“Dan, Dan — what great fiction do we have on the bank?” Tina asked me near the start of her reign.
“There’s a terrific long story by Alice Munro called ‘The Albanian Virgin.’”
“Great! I’ll read it this evening.”
“Tina, did you read the Munro?” I asked her the next day.
“I mean, it’s awfully long, isn’t it? and it really does drag.” “Well, I don’t think so. But we can just keep it for a while if you’d rather not make room for it now.”
“Yes, let’s wait and see. Let’s look for something else for now.”
* * *
“Fabbelis!” Tina is saying now. My Fiction Department assistant, Jay Fielden (who will go on to be Editor in Chief of Men’s Vogue and other prominent magazines), and I have been presenting some of our ideas for The New Yorker’s first Fiction Issue (my idea, and for once not my mistake) to a group of editors. We’re in Tina’s huge, glistering-white office. Big windows face south over Bryant Park and the main branch of the New York Public Library. Jay and I had been looking through the archives there the previous week.
“And we found a lot of wonderful correspondence to and from William Maxwell, [a longtime fiction editor of The New Yorker]” I say. “Notes, routing slips, edited galleys, letters from O’Hara, Cheever, Mavis Gallant. I thought maybe a tribute to Maxwell would be a good idea.” I show copies of some of what we found. It looks good.
“Fantastic!” Tina says.
But there is a chill in the air. What is happening?
“Here’s a great note to Updike,” I say. I pass the slip of paper around. Roger Angell hands it along without looking at it. His face is set like a mask. Well, that’s where the chill is coming from. But why? “And do we have a good long story for the center of the issue?” Tina says.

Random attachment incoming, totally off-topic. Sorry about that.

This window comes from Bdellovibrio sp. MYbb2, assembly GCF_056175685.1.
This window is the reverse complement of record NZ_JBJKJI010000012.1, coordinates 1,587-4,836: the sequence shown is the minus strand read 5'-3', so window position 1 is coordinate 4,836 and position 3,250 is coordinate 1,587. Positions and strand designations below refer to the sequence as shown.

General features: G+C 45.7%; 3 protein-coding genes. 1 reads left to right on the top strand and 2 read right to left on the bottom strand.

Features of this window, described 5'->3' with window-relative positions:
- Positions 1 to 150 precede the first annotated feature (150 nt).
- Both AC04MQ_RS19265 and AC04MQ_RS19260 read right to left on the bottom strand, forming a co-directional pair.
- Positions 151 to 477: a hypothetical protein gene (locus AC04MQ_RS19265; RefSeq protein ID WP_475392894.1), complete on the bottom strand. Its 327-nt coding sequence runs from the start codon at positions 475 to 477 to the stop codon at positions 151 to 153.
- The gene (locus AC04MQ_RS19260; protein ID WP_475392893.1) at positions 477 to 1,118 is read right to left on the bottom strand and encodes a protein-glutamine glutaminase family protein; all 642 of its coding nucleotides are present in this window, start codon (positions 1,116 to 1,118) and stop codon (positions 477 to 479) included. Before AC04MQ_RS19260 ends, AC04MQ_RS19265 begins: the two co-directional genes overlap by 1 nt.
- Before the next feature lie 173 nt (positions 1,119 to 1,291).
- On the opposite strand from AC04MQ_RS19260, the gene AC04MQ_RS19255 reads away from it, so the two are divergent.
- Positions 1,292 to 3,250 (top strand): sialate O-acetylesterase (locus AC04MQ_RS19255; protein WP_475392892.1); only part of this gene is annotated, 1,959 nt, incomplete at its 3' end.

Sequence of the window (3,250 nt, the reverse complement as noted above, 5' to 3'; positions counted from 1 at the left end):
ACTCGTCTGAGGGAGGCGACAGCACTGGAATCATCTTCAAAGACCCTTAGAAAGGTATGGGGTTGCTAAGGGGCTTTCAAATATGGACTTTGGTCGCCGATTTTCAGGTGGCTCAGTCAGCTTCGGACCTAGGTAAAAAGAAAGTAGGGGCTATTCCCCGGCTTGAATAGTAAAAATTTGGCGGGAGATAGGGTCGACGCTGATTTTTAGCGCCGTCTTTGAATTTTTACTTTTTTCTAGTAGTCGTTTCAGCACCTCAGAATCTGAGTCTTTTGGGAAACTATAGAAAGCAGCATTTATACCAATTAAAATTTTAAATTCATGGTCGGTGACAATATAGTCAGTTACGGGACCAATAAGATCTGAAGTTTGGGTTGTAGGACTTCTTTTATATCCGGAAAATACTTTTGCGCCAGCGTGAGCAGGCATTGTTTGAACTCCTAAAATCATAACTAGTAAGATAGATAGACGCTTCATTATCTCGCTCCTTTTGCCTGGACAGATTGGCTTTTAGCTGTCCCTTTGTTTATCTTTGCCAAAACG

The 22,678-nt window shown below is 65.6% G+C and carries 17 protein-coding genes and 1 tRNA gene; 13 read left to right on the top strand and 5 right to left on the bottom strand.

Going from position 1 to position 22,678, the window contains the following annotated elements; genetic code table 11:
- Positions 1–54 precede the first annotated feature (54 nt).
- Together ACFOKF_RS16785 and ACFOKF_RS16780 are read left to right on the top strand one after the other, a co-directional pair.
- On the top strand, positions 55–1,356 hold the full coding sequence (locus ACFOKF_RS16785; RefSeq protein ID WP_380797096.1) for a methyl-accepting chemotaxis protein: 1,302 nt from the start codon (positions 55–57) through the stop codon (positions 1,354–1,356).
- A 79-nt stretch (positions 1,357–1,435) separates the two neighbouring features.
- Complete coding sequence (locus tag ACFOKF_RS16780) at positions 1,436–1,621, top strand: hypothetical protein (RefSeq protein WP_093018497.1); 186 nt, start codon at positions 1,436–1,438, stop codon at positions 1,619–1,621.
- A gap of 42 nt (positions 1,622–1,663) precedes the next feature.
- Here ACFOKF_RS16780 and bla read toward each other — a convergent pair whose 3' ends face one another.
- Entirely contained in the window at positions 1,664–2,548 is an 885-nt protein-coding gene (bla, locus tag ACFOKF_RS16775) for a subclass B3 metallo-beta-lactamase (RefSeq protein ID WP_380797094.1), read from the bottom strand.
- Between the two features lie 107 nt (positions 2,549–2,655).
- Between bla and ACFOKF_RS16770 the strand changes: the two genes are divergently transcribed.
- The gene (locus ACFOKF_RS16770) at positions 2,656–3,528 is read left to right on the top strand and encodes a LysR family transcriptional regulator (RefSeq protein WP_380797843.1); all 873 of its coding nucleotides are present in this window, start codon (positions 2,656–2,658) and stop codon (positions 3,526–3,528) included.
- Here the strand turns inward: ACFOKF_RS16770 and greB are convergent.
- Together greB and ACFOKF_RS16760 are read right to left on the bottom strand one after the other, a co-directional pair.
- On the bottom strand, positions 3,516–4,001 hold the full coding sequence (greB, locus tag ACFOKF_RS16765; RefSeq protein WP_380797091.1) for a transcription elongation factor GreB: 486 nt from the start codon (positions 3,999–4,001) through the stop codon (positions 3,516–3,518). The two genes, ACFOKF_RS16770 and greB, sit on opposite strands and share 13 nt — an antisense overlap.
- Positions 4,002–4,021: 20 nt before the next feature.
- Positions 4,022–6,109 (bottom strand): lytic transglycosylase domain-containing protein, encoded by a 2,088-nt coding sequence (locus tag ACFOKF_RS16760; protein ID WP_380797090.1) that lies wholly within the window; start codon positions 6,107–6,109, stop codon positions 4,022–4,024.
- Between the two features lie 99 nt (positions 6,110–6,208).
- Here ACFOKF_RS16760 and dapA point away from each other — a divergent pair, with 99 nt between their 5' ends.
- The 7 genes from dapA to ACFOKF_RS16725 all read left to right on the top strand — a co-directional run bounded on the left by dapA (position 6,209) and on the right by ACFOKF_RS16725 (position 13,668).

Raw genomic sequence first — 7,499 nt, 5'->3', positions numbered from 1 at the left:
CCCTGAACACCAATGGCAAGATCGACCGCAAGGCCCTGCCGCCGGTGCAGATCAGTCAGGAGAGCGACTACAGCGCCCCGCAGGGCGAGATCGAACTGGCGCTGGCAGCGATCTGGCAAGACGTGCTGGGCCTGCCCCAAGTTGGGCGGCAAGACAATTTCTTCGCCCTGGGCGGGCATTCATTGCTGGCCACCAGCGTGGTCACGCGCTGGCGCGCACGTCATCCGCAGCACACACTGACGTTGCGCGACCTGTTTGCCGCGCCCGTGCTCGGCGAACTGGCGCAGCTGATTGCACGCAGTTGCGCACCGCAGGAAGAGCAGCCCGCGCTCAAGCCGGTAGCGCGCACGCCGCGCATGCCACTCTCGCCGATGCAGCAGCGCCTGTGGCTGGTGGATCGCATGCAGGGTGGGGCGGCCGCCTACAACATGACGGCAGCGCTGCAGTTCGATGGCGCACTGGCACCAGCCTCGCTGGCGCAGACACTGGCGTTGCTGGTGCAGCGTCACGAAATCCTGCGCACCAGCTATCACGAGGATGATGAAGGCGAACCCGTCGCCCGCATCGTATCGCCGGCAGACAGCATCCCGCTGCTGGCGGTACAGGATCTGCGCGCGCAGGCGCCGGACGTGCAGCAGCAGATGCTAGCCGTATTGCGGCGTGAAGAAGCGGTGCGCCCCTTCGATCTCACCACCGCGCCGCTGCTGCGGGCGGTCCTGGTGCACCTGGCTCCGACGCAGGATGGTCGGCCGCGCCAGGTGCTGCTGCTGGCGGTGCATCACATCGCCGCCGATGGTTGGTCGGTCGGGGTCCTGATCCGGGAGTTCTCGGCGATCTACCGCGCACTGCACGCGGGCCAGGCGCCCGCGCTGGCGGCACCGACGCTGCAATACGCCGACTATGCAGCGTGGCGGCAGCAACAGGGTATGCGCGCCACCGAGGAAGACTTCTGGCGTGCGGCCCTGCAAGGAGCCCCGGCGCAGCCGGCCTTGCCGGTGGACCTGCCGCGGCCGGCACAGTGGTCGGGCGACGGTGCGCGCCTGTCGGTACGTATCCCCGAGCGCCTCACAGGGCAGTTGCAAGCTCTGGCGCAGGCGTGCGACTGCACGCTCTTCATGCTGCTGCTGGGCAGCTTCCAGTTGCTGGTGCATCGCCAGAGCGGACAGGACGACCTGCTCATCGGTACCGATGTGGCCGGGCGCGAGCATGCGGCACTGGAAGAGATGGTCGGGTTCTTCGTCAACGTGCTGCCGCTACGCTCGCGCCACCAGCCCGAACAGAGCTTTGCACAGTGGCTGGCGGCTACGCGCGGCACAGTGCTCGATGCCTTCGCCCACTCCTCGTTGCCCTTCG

“Well, I hesitate to mention it, but we have had that Alice Munro story on the bank for months now,” I say.
“I love Alice Munro,” Tina says.
“Well, maybe you could take another look at the story,” I say. She appears to have no idea what I’m talking about. “What’s the title?” she says.
“‘The Albanian Virgin,’” I say.
“I’ll look at it tonight.”
It is now psychologically as cold as a meat locker in her office. Has no one else noticed?
After the meeting, three or four of us are walking back toward the Fiction Department’s offices, Roger stalking in the lead. He turns right at the end of the hall, walks a few steps into his big corner office, and slams the door like I’ve never heard a door slam before. The latch click sounds like an ignition switch followed instantly by the detonation of the whole door violently arrested by its frame.
I go into Jay’s small office. “What is going on?” I say.
“I don’t know,” Jay says. “But he sure is steamed about something.”
“Did you feel it in Tina’s office?”
“Yes, but no one else seemed to.”
I go into my own office, narrow but nice enough. Ten minutes later, I get up my nerve and go out and knock on Roger’s door. “I think you’re angry at me,” I say when I go in and stand in front of his desk. “But I don’t know why.”
“I’m just furious, Dan.” He is glaring down at his desk.
“But why? What did I do?”
“First of all, you didn’t tell me anything about these ideas.” “Jay and I didn’t tell anyone,” I say. “We thought it would be a pleasant surprise. you know — fun.”
“Never mind. Forget about it. Forget about it. Just leave me alone.”
I am shaken and bewildered. Back in my office, after a few minutes, I begin to wonder what was second of all, and third.
The next day, I run into Tina in the hall. “Dan, Dan — I read 'The Albanian Virgin' last night,” she says. “It’s astonishing! Perfect for the main story in the issue.”